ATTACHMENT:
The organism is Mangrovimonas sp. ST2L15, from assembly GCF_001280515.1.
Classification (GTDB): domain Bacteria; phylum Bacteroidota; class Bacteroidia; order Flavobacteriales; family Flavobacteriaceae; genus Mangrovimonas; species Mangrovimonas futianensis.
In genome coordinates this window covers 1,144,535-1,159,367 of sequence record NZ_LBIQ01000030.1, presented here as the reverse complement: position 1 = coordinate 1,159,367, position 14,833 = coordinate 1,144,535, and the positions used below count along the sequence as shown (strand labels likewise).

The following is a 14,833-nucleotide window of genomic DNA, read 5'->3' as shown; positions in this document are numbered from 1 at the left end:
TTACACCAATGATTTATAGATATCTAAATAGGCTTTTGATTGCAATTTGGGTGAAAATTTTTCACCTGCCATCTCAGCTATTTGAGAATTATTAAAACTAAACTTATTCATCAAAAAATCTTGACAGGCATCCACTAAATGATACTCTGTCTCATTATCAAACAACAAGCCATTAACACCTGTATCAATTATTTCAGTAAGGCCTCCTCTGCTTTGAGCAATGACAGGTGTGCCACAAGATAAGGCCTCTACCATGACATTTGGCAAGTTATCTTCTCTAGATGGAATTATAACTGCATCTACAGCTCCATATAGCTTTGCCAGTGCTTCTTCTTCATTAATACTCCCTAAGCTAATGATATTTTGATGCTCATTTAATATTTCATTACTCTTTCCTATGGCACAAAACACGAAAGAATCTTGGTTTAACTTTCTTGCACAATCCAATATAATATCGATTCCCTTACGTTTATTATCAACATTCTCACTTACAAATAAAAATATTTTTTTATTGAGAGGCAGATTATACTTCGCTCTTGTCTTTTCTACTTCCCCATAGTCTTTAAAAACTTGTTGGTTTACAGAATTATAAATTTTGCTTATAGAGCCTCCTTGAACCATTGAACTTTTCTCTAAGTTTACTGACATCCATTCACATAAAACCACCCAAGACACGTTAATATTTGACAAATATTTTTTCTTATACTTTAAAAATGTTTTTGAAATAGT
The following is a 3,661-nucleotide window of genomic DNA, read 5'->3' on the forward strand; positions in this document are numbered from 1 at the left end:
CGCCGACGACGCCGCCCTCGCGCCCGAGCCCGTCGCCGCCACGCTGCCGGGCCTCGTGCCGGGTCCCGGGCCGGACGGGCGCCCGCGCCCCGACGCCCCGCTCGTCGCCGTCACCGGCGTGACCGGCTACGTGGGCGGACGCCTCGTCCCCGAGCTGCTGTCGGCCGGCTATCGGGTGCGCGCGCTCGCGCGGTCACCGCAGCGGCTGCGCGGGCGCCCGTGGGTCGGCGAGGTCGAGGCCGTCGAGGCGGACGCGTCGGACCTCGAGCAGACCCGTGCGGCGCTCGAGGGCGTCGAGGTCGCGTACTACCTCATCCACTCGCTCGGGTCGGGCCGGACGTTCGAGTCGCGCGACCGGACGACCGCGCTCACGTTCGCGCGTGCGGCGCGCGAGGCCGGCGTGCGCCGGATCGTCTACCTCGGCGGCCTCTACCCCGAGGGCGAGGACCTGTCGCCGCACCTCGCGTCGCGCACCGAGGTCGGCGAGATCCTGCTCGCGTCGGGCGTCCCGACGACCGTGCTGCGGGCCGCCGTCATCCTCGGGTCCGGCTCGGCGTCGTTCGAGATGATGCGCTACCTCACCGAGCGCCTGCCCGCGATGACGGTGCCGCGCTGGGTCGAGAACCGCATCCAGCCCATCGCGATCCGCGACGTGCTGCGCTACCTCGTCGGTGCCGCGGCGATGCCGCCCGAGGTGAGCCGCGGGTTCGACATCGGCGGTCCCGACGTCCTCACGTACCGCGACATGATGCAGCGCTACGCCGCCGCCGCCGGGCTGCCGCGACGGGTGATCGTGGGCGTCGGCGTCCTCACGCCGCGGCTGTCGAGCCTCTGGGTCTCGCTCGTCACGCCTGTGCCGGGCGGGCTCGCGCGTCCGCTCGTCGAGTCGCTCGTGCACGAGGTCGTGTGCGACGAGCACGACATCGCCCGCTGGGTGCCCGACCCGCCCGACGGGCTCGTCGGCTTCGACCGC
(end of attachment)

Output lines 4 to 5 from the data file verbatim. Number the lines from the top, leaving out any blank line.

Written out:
The following is a 14,833-nucleotide window of genomic DNA, read 5'->3' as shown; positions in this document are numbered from 1 at the left end:
TTACACCAATGATTTATAGATATCTAAATAGGCTTTTGATTGCAATTTGGGTGAAAATTTTTCACCTGCCATCTCAGCTATTTGAGAATTATTAAAACTAAACTTATTCATCAAAAAATCTTGACAGGCATCCACTAAATGATACTCTGTCTCATTATCAAACAACAAGCCATTAACACCTGTATCAATTATTTCAGTAAGGCCTCCTCTGCTTTGAGCAATGACAGGTGTGCCACAAGATAAGGCCTCTACCATGACATTTGGCAAGTTATCTTCTCTAGATGGAATTATAACTGCATCTACAGCTCCATATAGCTTTGCCAGTGCTTCTTCTTCATTAATACTCCCTAAGCTAATGATATTTTGATGCTCATTTAATATTTCATTACTCTTTCCTATGGCACAAAACACGAAAGAATCTTGGTTTAACTTTCTTGCACAATCCAATATAATATCGATTCCCTTACGTTTATTATCAACATTCTCACTTACAAATAAAAATATTTTTTTATTGAGAGGCAGATTATACTTCGCTCTTGTCTTTTCTACTTCCCCATAGTCTTTAAAAACTTGTTGGTTTACAGAATTATAAATTTTGCTTATAGAGCCTCCTTGAACCATTGAACTTTTCTCTAAGTTTACTGACATCCATTCACATAAAACCACCCAAGACACGTTAATATTTGACAAATATTTTTTCTTATACTTTAAAAATGTTTTTGAAATAGT